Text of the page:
Canine Bee Allergies: Symptoms, Treatment, and When to See a Vet

Do Dogs Suffer from Bee Allergies? While most dogs experience mild discomfort from bee stings, allergic reactions can occur, and they can be quite dangerous. In dogs with bee allergies, the response can escalate to anaphylactic shock, which is a life-threatening emergency. Multiple bee stings, especially in a short timeframe, can also pose risks.

Detecting a potential bee allergy in your dog can be challenging, so it’s essential to keep a vigilant watch if you suspect a bee sting. Symptoms typically manifest soon after the sting, but there may be delayed reactions, making continuous observation vital. The sting site is likely to swell, and if the sting is near the nose or mouth, it could impede your dog’s breathing. If you notice significant swelling within minutes, it’s crucial to seek immediate veterinary assistance.

Causes Of Bee Allergies In Dogs

Dogs tend to be naturally curious, and as they explore the world with their noses, they have a higher chance of sticking their nose directly into spots where bees fly around. They might also step on a bee during a joyful game of fetch.

Sometimes, a bee sting causes your furry friend to show signs of a bee allergy. This is due to the antibodies produced when the bee’s venom enters its body. Essentially, it sends the body into a mild state of shock by lowering the blood pressure. While this is a rare reaction, some dogs are more sensitive to bee venom, resulting in a canine allergy.

Symptoms Of Bee Allergies In Dogs

It’s important to know the signs and symptoms of a bee allergy and anaphylactic shock, which include:

  • Difficulty breathing
  • Vomiting or diarrhea
  • Drooling
  • Nibbling on the affected area
  • Whining
  • Swelling around the mouth, eyes, throat, or ears
  • Collapse
  • Weakness

Normally, a dog’s allergic reaction to a bee sting occurs immediately after the sting. Keep in mind that some dogs may be more sensitive to either wasps or bees, so it’s a good idea always to try and figure out what type of insect stung your dog.

Moreover, anaphylactic shock affects dogs’ livers and gastrointestinal systems first, rather than the lungs. This means that if your dog is going into anaphylactic shock, they’ll likely exhibit symptoms of digestive distress rather than respiratory distress. In this situation, your dog may have sudden onset diarrhea, vomiting, seizures, or excessive drooling. They might also have pale gums, a high heart rate, or a weak pulse. If not treated, anaphylaxis can be fatal.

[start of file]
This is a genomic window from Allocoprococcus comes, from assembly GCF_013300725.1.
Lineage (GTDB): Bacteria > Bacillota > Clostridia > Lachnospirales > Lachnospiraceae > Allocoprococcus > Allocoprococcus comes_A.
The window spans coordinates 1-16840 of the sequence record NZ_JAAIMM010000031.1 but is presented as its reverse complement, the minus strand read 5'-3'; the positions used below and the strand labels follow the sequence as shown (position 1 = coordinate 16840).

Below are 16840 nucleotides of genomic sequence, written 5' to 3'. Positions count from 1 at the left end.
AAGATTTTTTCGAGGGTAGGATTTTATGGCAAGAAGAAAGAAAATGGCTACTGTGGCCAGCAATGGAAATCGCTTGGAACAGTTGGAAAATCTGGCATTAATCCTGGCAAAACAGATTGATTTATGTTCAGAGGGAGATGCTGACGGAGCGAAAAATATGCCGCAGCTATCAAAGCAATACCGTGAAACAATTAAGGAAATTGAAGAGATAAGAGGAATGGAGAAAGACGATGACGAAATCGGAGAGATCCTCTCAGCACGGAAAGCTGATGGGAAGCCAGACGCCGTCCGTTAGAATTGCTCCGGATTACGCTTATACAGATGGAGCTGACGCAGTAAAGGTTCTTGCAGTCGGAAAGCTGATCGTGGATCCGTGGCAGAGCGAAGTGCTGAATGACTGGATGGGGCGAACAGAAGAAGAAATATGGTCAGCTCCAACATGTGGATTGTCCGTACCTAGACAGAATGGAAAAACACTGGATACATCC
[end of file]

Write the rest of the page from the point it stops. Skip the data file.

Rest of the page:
Treating A Dog’s Allergy Symptoms After A Bee Sting

If your dog encounters a bee sting, or if you’re uncertain whether it was a bee or a wasp, your initial step should be to inspect the stinger left behind in your dog’s skin. Bees invariably leave their stingers, which continue to inject venom until removed, underscoring the importance of prompt extraction. A pair of tweezers from your pet emergency kit can aid in this task. Additionally, it’s essential to ascertain the number of stings, as this information can be valuable for the veterinarian.

Subsequently, delicately cleanse the affected area with mild soap and cool water to prevent infection. Be mindful that this process may be uncomfortable for your dog, so avoid excessive scrubbing. Utilize gentle, circular motions until you’re confident the area is thoroughly cleaned. Applying a cold, damp washcloth or an ice pack wrapped in a towel to the site can help reduce swelling.

As for administering Benadryl to your dog post-bee sting, while certain over-the-counter human antihistamines are safe for dogs, it’s generally advisable to abstain from offering human medications to your pet, as the wrong dosage can be hazardous. Your veterinarian is better equipped to prescribe the appropriate type and dosage of allergy medication for your dog.

For the ensuing 24 hours, it’s crucial to keep a vigilant watch over your canine companion for any potential delayed signs of an allergic reaction, including the onset of anaphylactic shock. While most allergy symptoms typically manifest within 10 minutes, there are instances when they may take hours to surface.